More recent developments in the field of un- Example 1 hau'ing accelerators have suggested the replacemen]; of the inorganic sulfides by organic com.. lbs. Of Soaked. and trimmed. gOatSklnS were pounds hi might be expected to have mimer entered into a bath containing 10% of hydrated action on the hair and skin. One of the first of lime and 12% 0f guanidine Sulfide based on the 25 these was t discovery of McLaughlin based -weight of the skins. The skins were agitated in upon the examination of mellow limes, that certhe bath 15 minutes the m n nd 2 tain of the lower aliphatic amines such as diminutes in the evening of each d t bat methylamine would accelerate hair slippage when temperature Wits maintained t added to lime suspensions. This was followed by After 24 hours the long hair Was qu o e 30 th k of 'lurley and Windus, who Showed t and the skins were almost ready to be unhaired. aliphatic mercaptans or mercaptides would After 48 hours the skins unhaired easily on the crate as unhairing accelerators, but that organic unhairing machinesulfides and thiophenols are inactive for this pur- Example .2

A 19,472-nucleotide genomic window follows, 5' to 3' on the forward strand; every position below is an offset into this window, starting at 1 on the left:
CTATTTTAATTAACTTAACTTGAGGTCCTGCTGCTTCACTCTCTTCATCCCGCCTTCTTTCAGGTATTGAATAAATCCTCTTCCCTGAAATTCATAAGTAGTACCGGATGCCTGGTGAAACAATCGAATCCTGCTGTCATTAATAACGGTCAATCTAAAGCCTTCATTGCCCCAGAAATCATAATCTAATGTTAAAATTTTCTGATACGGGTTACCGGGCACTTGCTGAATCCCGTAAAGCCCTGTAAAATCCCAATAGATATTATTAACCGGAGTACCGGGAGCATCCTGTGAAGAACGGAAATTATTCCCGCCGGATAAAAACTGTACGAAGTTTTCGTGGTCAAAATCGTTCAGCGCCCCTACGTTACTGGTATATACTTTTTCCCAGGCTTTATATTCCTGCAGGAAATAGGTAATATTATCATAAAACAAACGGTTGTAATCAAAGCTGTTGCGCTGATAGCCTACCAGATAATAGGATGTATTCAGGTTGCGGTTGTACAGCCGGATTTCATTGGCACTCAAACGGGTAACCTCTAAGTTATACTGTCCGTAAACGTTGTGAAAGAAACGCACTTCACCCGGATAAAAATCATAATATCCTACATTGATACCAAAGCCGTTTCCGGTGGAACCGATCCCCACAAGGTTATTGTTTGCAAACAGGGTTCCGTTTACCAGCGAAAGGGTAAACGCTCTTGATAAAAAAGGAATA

pose' 3 packs of soaked and trimmed Persian goat- 35 I h l HOW dlscovered that sulfides 9 skins weighing 250 lbs. each were unhaired in gflamdme and alkyl or substltuted guam' baths having the followingcomposition based on dines are excellent unhairmg accelerators when the Weight of the skins used in unhairing baths or dispersions containing 40 an alkaline hydrolyzing agent such as lime or caustic soda. Guanidine is a strong organic base having the formula Bath No. 1 Bath No. 2 Bath No. 3 40 10% hydrated lime 10% hydrated lime 10% hydrated lime NH .75% guanidine ear- .6% guanidine car- 1% guanidine oarbonate bonate bonate H2NCNH: .75% calciumsulfide .6% calcium sulfide .75% calcium sulfide 1% soda ash 1% soda ash 1% soda ash A One or both of the hydrogen atoms of its amino groups can readily be substituted by alkyl or aryl The temperatures of the baths were Set at 4c hydrocarbon groups such as methyl ethyl propyl F. and the skins were entered and agitated for phenyl and the like, and I have discovered that 20 minutes in the morning and 3 minutes a night the sulfides of these hydrocarbon Substituted on the first working day. After 24 hours a defi- 50 guanid'ines e also good unhairing accelerators nite loosening of the skins of all three packs could Accordingly, it is understood that the te be noted with very little difference between them. guanidine as used in the appended claims is in- On the second working day the skins were tended to cover both guanidine itself and alkyl agitated in the bath for 3 minutes in the mornand aryl substituted guanidines. ing and 3 minutes at night. At the end of 48 u hours the best results were obtained in Bath No. 3; Bath N0. 1 was next while Bath No. 2 had some skins on which hair was still tight. Since the skins werefiaccid, /2% of soda ash was added to each bath and the skins were left until the third working day. 1